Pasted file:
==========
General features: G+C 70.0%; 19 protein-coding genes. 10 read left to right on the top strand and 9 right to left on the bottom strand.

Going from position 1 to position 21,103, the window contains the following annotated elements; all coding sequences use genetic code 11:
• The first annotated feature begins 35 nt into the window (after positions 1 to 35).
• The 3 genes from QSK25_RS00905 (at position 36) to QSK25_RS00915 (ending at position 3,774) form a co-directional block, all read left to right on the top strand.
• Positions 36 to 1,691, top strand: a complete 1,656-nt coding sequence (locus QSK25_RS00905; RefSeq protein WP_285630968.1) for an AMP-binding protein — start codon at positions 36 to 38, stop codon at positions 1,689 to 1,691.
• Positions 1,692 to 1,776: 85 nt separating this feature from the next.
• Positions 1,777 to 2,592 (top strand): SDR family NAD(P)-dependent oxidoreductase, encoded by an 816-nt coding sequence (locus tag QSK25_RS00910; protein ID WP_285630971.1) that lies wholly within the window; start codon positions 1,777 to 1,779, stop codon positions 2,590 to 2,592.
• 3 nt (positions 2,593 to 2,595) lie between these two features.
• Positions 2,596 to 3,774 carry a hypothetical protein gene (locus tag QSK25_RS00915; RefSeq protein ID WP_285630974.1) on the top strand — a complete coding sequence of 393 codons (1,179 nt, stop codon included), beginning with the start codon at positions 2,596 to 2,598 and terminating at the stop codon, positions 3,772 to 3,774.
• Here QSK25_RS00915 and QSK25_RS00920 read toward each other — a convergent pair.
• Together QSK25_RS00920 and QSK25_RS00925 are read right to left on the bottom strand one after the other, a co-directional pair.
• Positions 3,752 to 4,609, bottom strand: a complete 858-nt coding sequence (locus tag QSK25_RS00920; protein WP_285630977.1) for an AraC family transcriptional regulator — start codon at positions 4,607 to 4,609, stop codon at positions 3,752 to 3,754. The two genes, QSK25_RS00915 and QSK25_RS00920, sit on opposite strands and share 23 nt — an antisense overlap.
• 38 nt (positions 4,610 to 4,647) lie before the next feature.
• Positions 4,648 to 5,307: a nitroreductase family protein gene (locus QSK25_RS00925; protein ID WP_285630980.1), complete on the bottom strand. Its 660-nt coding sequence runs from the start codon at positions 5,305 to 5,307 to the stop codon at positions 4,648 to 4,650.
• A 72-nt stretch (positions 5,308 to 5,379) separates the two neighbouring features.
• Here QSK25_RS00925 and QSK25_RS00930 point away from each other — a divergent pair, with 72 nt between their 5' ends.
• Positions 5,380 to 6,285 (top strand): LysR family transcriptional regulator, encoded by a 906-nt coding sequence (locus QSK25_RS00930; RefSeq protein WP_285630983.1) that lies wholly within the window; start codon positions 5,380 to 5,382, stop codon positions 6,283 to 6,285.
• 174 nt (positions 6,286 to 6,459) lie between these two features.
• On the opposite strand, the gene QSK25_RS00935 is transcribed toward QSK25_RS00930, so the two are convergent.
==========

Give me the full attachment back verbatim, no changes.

General features: G+C 70.0%; 19 protein-coding genes. 10 read left to right on the top strand and 9 right to left on the bottom strand.

Going from position 1 to position 21,103, the window contains the following annotated elements; all coding sequences use genetic code 11:
• The first annotated feature begins 35 nt into the window (after positions 1 to 35).
• The 3 genes from QSK25_RS00905 (at position 36) to QSK25_RS00915 (ending at position 3,774) form a co-directional block, all read left to right on the top strand.
• Positions 36 to 1,691, top strand: a complete 1,656-nt coding sequence (locus QSK25_RS00905; RefSeq protein WP_285630968.1) for an AMP-binding protein — start codon at positions 36 to 38, stop codon at positions 1,689 to 1,691.
• Positions 1,692 to 1,776: 85 nt separating this feature from the next.
• Positions 1,777 to 2,592 (top strand): SDR family NAD(P)-dependent oxidoreductase, encoded by an 816-nt coding sequence (locus tag QSK25_RS00910; protein ID WP_285630971.1) that lies wholly within the window; start codon positions 1,777 to 1,779, stop codon positions 2,590 to 2,592.
• 3 nt (positions 2,593 to 2,595) lie between these two features.
• Positions 2,596 to 3,774 carry a hypothetical protein gene (locus tag QSK25_RS00915; RefSeq protein ID WP_285630974.1) on the top strand — a complete coding sequence of 393 codons (1,179 nt, stop codon included), beginning with the start codon at positions 2,596 to 2,598 and terminating at the stop codon, positions 3,772 to 3,774.
• Here QSK25_RS00915 and QSK25_RS00920 read toward each other — a convergent pair.
• Together QSK25_RS00920 and QSK25_RS00925 are read right to left on the bottom strand one after the other, a co-directional pair.
• Positions 3,752 to 4,609, bottom strand: a complete 858-nt coding sequence (locus tag QSK25_RS00920; protein WP_285630977.1) for an AraC family transcriptional regulator — start codon at positions 4,607 to 4,609, stop codon at positions 3,752 to 3,754. The two genes, QSK25_RS00915 and QSK25_RS00920, sit on opposite strands and share 23 nt — an antisense overlap.
• 38 nt (positions 4,610 to 4,647) lie before the next feature.
• Positions 4,648 to 5,307: a nitroreductase family protein gene (locus QSK25_RS00925; protein ID WP_285630980.1), complete on the bottom strand. Its 660-nt coding sequence runs from the start codon at positions 5,305 to 5,307 to the stop codon at positions 4,648 to 4,650.
• A 72-nt stretch (positions 5,308 to 5,379) separates the two neighbouring features.
• Here QSK25_RS00925 and QSK25_RS00930 point away from each other — a divergent pair, with 72 nt between their 5' ends.
• Positions 5,380 to 6,285 (top strand): LysR family transcriptional regulator, encoded by a 906-nt coding sequence (locus QSK25_RS00930; RefSeq protein WP_285630983.1) that lies wholly within the window; start codon positions 5,380 to 5,382, stop codon positions 6,283 to 6,285.
• 174 nt (positions 6,286 to 6,459) lie between these two features.
• On the opposite strand, the gene QSK25_RS00935 is transcribed toward QSK25_RS00930, so the two are convergent.